An evergreen ground cover, wild ginger grows in the dense shade of coast redwood and mixed evergreen forests. Asarum is an ancient Latin or Greek name of obscure origin, and caudatum, or tail-like, refers to the calyx lobes that elongate into three long slender tails. The reddish-brown flowers hide under the heart-shaped dark green leaves, appearing in late winter or early spring. Pollination is facilitated by, of all things, slugs which sometimes also damage the leaves. Ants, attracted to the smell of the fruit, take part in seed dispersal.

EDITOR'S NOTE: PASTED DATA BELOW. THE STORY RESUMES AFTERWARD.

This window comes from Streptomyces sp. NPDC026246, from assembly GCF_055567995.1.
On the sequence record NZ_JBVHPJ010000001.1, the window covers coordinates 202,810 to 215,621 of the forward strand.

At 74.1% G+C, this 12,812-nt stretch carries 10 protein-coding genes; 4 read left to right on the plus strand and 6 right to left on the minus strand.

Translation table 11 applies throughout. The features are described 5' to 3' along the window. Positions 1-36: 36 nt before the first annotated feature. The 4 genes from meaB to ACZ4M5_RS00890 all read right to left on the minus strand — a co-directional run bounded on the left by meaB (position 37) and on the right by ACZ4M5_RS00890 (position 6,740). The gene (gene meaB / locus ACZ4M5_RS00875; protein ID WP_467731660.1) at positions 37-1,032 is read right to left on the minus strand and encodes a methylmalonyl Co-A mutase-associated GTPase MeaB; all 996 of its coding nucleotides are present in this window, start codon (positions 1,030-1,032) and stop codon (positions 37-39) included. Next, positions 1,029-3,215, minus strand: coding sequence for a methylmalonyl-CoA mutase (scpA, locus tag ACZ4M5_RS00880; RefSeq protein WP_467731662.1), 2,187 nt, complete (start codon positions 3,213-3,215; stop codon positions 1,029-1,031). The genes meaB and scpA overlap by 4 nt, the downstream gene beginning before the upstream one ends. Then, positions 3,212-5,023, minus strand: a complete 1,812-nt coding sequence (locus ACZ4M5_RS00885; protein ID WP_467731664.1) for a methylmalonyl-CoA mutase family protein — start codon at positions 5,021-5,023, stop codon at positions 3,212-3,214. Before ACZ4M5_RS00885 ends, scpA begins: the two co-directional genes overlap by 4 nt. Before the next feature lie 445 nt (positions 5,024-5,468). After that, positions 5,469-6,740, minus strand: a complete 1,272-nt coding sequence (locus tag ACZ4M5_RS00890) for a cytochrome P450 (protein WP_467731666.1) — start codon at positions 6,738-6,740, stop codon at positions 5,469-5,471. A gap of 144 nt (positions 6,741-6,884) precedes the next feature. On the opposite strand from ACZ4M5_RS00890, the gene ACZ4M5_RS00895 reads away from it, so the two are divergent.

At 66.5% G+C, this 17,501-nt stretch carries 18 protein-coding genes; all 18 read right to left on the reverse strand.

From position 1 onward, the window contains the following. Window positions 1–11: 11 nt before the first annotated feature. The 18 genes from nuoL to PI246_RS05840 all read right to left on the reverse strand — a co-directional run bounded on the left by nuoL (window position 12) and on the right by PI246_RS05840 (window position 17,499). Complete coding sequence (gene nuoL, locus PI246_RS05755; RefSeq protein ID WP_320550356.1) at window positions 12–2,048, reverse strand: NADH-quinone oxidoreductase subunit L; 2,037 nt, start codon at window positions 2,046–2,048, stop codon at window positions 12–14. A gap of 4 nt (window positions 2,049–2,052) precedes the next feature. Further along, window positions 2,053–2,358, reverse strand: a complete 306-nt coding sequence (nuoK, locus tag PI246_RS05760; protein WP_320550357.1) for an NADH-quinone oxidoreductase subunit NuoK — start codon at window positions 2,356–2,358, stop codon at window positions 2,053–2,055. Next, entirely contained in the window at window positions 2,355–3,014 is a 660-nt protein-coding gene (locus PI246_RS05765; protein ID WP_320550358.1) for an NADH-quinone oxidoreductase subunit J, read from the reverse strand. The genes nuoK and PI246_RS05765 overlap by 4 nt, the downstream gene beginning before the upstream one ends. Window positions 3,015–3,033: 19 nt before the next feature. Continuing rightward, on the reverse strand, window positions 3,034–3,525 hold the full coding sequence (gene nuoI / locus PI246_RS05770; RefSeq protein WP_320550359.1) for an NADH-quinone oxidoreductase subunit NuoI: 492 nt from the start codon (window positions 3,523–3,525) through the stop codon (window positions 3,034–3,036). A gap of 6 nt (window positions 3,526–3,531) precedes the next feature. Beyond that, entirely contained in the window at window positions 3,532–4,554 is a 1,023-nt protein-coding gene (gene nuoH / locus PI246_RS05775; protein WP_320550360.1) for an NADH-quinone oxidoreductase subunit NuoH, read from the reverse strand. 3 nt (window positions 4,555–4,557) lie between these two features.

The leaves, two to four inches long and up to seven inches wide, and especially the underground stems give off a fragrance that smells much like ginger. However, this plant is not related to the culinary ginger (Zingiber officinale) that is used as a spice and herbal medicine. Propagation is easily done by dividing the creeping stems or roots, preferably in fall or winter. For those with limited space, planting it in a large container, or even in a hanging basket works well as the leaves hang gracefully over the edges.